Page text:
Moreechika is about oil. It is inspired by the story of Nigerian activist Ken Saro-wiwa whose activism along the Niger Delta against Shell resulted in his being put to death. But Moreechika does not tell literal stories; it refers to multiple stories, but in an abstract way. Direct telling of a linear story does not always allow for interpretations to come from multiple places. The narratives in dance are very often abstract in that they invoke an emotional landscape which is not specific to one story. So for instance there’s the story of the Kichwa community of Ecuador where the women ran through long distances of rainforest shouting Anchuri! (“Get Out!”) to Chevron, which was poisoning the waters of their land through oil drilling processes. Then other stories of oil fracking here [in Minnesota], which is destroying indigenous community’s water and poisoning fish. There’s also the story of the U’wa community of Colombia who, like many other indigenous communities, believe that oil is the “blood of the earth” and should therefore be left where it is. Then you start to remember that oil is originally a natural product produced by the fossilization of older forms of life; it’s the way in which we use it that has associated it with greed, violence, and war.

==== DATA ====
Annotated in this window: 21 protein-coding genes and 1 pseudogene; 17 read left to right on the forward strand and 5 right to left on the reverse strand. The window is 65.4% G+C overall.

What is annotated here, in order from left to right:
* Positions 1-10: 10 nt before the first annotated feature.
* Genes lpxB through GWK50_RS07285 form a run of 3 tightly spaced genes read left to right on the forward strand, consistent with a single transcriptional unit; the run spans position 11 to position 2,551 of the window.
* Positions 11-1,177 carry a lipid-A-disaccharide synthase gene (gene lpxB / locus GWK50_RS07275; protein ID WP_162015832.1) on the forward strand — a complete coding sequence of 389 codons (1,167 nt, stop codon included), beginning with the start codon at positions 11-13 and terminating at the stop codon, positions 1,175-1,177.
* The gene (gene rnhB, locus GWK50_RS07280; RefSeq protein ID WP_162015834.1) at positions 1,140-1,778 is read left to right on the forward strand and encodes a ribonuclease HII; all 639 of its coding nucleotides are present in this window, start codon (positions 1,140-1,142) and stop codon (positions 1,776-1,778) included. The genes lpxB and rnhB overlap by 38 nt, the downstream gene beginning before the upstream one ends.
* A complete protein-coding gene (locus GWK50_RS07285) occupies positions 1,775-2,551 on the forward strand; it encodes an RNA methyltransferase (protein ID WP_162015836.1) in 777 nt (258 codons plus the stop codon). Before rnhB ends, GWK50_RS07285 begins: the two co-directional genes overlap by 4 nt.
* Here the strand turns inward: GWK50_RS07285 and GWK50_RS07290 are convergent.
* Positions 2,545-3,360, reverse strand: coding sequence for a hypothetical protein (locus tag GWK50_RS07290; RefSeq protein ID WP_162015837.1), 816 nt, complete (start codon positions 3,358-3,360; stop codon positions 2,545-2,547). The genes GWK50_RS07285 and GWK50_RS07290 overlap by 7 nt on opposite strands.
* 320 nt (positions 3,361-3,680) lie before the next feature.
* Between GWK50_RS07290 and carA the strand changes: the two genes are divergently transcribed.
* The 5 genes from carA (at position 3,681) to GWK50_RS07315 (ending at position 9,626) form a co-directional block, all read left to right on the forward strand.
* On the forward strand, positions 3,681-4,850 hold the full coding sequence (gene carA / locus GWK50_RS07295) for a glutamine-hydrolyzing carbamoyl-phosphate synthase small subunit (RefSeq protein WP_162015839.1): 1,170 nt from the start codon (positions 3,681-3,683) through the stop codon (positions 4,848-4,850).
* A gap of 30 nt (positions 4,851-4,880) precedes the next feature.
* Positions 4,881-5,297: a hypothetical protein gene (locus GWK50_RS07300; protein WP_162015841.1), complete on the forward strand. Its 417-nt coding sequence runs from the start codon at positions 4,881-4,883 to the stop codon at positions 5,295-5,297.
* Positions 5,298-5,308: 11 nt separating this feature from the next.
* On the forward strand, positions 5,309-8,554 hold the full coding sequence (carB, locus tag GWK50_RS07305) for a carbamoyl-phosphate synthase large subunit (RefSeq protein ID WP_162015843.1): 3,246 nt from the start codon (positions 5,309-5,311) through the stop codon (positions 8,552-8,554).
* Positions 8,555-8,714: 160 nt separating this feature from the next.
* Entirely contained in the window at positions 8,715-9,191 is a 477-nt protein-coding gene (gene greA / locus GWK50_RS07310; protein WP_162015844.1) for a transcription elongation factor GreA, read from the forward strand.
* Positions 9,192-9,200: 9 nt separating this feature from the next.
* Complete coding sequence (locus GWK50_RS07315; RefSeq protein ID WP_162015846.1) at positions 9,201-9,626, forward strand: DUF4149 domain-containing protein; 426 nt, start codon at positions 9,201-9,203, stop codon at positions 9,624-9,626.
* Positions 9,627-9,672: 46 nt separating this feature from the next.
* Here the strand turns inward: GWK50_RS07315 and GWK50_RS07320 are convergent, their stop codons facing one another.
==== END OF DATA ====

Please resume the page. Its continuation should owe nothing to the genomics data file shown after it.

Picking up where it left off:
AH: You mentioned the connection between natural resources and capital. Do you see these performances as a critique of capitalism?